With these revisions, the CFA gave its final approval to the Women in Military Service for America Memorial on March 16, 1995. The National Capital Planning Commission gave its final on April 6.
In fact, no additional meetings with the CFA were held. The mock-ups were not created, the CFA never asked again for them, and Weiss and Manfredi quietly dropped the linden trees in favor of the existing trees in front of the gates.
With the April 6 approval for the memorial, General Vaught and her staff of 15 were ready to break ground on the memorial.
Ground-breaking for the Women in Military Service for America Memorial occurred on June 22, 1995. In order for ground-breaking to occur, the $15 million required for construction of the memorial had to be deposited with the U.S. Treasury. Major donations from the American Legion women's auxiliary, Veterans of Foreign Wars women's auxiliary, and Paralyzed Veterans of America were received. A half million dollars came in from the General Federation of Women's Clubs. However, only $6.5 million was on hand. Because not all the funds were raised, the memorial foundation asked for and received a line of credit from NationsBank to make up the difference. AT&T's Business Communications unit donated $1 million as a partial underwriter for the ground-breaking ceremony, and provided assistance to the memorial foundation in developing advertising and temporary exhibits for the memorial. General Motors donated $300,000, and Government Markets (a division of Dutko Grayling) also provided financial assistance for the ceremony. President Bill Clinton, First Lady Hillary Clinton, Secretary of Defense William Perry, Chairman of the Joint Chiefs of Staff General John Shalikashvili, retired general Colin Powell, and other dignitaries attended the noon event, as did an estimated 6,000 women veterans and their families.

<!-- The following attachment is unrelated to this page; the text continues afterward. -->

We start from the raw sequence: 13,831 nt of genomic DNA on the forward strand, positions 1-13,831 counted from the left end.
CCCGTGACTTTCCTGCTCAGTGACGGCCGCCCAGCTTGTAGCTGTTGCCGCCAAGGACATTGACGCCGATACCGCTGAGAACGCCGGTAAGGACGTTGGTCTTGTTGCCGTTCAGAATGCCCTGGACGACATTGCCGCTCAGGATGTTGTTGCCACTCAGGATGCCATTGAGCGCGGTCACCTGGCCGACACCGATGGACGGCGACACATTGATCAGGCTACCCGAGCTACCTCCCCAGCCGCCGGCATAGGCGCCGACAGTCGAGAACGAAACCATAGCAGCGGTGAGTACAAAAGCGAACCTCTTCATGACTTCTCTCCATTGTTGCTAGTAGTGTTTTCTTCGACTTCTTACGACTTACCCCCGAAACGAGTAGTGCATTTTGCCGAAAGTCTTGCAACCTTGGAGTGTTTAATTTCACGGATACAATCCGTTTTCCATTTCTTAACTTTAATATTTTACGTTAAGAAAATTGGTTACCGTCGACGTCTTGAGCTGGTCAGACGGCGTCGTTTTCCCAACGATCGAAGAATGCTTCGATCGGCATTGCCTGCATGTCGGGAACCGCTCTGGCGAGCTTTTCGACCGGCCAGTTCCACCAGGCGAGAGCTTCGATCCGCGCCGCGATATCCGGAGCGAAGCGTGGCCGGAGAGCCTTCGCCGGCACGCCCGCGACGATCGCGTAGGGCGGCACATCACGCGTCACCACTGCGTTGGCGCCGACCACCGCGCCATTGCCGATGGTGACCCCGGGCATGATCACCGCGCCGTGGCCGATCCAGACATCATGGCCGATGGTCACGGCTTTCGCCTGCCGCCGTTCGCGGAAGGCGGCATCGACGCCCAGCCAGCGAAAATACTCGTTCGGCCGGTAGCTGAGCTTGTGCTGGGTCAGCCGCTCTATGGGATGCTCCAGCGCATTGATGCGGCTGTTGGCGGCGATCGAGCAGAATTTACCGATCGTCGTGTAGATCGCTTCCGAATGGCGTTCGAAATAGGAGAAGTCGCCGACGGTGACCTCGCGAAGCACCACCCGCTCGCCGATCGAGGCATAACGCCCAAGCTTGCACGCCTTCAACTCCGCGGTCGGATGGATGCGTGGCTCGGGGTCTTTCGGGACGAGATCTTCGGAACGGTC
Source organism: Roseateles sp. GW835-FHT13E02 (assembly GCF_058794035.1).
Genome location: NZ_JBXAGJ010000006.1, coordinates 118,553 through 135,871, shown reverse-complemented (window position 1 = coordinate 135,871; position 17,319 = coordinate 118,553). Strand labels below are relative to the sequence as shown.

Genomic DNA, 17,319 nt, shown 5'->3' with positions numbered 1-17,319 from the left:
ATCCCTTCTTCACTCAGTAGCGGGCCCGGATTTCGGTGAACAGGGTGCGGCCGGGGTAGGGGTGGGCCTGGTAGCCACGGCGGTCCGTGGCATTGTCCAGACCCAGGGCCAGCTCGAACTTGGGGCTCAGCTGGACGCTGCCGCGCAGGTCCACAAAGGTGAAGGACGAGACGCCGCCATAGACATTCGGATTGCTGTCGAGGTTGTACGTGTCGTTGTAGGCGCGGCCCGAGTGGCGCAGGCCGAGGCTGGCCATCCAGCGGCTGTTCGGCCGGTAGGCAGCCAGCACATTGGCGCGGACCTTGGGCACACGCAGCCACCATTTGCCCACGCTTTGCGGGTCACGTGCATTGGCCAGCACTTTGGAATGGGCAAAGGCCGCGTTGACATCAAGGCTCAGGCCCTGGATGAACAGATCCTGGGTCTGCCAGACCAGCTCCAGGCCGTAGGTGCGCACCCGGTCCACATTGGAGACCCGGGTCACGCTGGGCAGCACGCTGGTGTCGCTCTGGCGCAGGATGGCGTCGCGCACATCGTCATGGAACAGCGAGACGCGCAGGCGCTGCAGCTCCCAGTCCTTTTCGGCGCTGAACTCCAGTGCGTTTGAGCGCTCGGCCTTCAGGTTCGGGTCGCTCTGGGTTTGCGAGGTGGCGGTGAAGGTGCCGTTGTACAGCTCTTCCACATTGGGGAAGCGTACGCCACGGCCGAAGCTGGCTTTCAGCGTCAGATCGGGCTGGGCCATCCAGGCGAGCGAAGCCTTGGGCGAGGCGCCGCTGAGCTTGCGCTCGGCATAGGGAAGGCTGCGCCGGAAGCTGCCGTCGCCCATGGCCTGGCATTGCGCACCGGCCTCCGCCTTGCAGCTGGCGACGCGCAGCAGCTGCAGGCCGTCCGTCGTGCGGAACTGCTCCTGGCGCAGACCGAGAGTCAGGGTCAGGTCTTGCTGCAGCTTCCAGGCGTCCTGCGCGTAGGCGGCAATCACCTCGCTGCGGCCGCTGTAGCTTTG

Even though $6 million remained to be raised, the Women in Military Service for America Memorial Foundation planned on an October 1997 dedication for the memorial.
Clark Construction of Bethesda, Maryland, was hired to be the general contractor for the Women in Military Service for America Memorial. The New York firm Lehrer, McGovern Bovis oversaw construction management. Clark subcontracted excavation work to Kalos Construction Co. Clark had recently renovated Arlington National Cemetery's Memorial Amphitheater, and had experience working under the restrictions required by the cemetery. A construction manager was required because the site was small, there was little room for construction equipment or offices, and access to the site was highly limited. Because both pile driving and excavation would be conducted, extreme care was needed to avoid disturbing any of the graves near the memorial site.
Construction began in January 1996. Almost 3,500 truckloads of soil were removed, and piles driven in the earth for the foundation. Workers then constructed the walls, and placed more than 25 stone (0.16 t) of Yule marble on the 12,000 square feet (1,100 m2) of interior walls. (This was the same type of marble used for the Tomb of the Unknowns memorial and Lincoln Memorial.) Nine hundred slabs of marble from Vermont were used to line the rear wall. The terrace was then reconstructed. By February 1997, construction of the memorial reached the halfway point. The terrace was almost complete, and frames to hold the glass panels in place were being mounted.
The last element in the construction process was the restoration of the Hemicycle. This included abrasive blasting of the wall. Installation of the fountain, rill, reflecting pool, and landscaping elements came last. The construction project lasted nearly two years, and cost $21.5 million.
By October 1, the glass panels in the skylight were in place. However, the auditorium seats and the sod in the plaza remained uninstalled.
Nearly all of the construction managers were women. These included the on-site project manager, Margaret Van Voast; the assistant on-site project manager, Michelle Stuckey; the project manager, Joan Gerner; and historic preservationist Beth Leahy.
As the October 17, 1997, dedication date drew near, the memorial was short $1.2 million for exhibits and auditorium equipment for its theater, and $3 million to pay for the dedication ceremonies themselves. The foundation decided to borrow the money to pay for these critical needs. Money woes also meant the memorial also had yet to produce the two films which it planned to show in the auditorium, and had not yet brought its database of veterans online. The lack of funds meant that, on dedication day, only three exhibits (focusing almost exclusively on women in World War II) were ready. Four other exhibits showcased the memorial design process, including those finalists which were not chosen. John D. Carr, director of the memorial's architectural and construction program, told the press that permanent exhibits would take another six months to install. Exhibits about servicewomen in World War I, Operation Desert Storm, and Operation Desert Shield would open in late 1998.